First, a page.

Much-loved teacher celebrates massive milestone
IN today's fast paced world, it is rare to see someone stay in one profession for a decade, let alone three.
Veronica Weier has just clocked up an impressive 30 years working as a teacher aide at Mt Whitestone State School.
To celebrate the occasion, the school community organised a surprise morning tea for her last Friday.
Mrs Weier said she was "completely unaware" that past and current students, teaching staff and her family would be there to celebrate the day with her.
"I was very surprised to see everybody there, especially my two sons," she said.
"I was very taken aback, and it was just lovely."
During the years, Mrs Weier said she has witnessed a number of changes within the school, but there was one thing that kept her coming back.
"It's the children. I just get so much enjoyment out of watching them learn and develop," she said.
"You might be feeling down but you walk in to school and see the kids' smiling faces and it just completely makes your day."
Mrs Weier lives in Gatton and travels out to Mt Whitestone each day and said she would often give lifts to students who lived in town.
She's also a dedicated member of the school P&C and volunteers to help out whenever she can, whether that be on school camps or assisting with swimming lessons.
School principal Leticia de Mey said Mrs Weier was an invaluable part of the team and that the students "just adored her".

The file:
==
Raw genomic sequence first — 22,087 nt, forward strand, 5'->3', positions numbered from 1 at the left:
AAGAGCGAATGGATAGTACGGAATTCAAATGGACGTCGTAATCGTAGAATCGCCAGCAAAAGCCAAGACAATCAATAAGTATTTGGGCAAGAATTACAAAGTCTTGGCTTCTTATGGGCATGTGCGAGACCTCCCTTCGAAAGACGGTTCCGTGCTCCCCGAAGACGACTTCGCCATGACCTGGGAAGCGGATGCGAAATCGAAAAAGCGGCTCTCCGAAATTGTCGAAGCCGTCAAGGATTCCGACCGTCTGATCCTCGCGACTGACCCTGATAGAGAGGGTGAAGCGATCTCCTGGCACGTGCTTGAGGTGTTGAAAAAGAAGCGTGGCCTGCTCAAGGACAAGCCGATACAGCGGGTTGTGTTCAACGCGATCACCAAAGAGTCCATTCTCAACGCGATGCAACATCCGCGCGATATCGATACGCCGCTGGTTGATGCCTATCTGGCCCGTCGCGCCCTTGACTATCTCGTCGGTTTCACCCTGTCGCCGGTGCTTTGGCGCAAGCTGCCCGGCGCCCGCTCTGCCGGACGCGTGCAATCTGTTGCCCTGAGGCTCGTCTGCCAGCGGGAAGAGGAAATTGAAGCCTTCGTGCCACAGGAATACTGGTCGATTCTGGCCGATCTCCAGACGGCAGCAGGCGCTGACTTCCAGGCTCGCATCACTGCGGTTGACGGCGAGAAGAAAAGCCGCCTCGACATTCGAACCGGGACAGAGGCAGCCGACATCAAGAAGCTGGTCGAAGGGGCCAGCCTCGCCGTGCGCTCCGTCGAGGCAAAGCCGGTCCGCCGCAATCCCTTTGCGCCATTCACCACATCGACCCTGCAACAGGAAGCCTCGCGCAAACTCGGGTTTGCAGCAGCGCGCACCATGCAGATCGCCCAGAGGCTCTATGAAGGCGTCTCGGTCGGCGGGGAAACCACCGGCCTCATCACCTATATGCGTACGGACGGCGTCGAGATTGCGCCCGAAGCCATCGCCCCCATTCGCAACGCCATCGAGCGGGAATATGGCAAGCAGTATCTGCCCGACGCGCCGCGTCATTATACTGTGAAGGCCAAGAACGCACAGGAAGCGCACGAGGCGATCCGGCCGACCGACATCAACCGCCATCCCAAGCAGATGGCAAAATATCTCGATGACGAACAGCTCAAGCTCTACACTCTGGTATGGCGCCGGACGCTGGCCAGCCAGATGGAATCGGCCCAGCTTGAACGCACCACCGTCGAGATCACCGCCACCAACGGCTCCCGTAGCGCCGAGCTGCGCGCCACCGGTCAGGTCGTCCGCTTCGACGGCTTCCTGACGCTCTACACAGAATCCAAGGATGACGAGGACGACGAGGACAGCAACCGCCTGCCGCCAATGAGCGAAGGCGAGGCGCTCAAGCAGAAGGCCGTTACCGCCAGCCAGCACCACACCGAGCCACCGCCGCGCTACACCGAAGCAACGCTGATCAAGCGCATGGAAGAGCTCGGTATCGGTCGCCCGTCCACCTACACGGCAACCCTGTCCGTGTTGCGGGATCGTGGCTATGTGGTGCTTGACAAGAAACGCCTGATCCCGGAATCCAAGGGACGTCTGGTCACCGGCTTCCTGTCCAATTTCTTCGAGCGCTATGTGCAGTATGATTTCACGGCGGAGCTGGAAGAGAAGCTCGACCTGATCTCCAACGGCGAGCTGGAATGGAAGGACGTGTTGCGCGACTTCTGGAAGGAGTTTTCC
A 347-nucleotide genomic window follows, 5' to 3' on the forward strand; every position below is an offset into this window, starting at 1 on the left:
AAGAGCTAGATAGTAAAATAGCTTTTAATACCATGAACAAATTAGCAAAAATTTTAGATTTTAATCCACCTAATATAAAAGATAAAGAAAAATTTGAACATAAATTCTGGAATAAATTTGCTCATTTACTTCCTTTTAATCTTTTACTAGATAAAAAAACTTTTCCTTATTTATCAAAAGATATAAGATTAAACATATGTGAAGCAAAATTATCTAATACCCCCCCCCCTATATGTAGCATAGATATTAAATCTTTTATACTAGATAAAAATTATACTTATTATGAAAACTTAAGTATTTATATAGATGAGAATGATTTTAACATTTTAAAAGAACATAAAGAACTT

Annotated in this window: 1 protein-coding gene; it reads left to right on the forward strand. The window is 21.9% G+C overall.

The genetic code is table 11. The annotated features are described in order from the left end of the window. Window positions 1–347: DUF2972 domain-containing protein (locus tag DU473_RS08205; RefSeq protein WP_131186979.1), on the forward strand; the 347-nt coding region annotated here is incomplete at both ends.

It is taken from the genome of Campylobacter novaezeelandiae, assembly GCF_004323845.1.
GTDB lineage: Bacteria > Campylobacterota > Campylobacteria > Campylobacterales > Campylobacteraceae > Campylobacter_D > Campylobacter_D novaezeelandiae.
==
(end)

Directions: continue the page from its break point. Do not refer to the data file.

"She goes above and beyond her normal teacher aide duties," Mrs de Mey said.
"It doesn't matter if it's out of school hours, she's just always there to help out.
"She's very dedicated and a much-loved staff member and community member."
Mrs de Mey said planning her surprise morning tea had been no small feat.
"Getting the children to keep it a secret all week was really hard," she said.
"I'd often see them go to say something and then one of the other students would catch them out. It was quite funny to watch."
Mrs de Mey said when the children could finally let Mrs Weier in on the surprise, they all bombarded her with cuddles.
"You don't get that response from students if they don't value you as a teacher," she said.
"Mrs Weier has been the backbone of the school for the past 30 years and we'd be lost without her."
When asked if she planned on retiring, Mrs Weier said she had no intentions of slowing down anytime soon.
"I think I will be here for a while yet. This school is like my family," she said.
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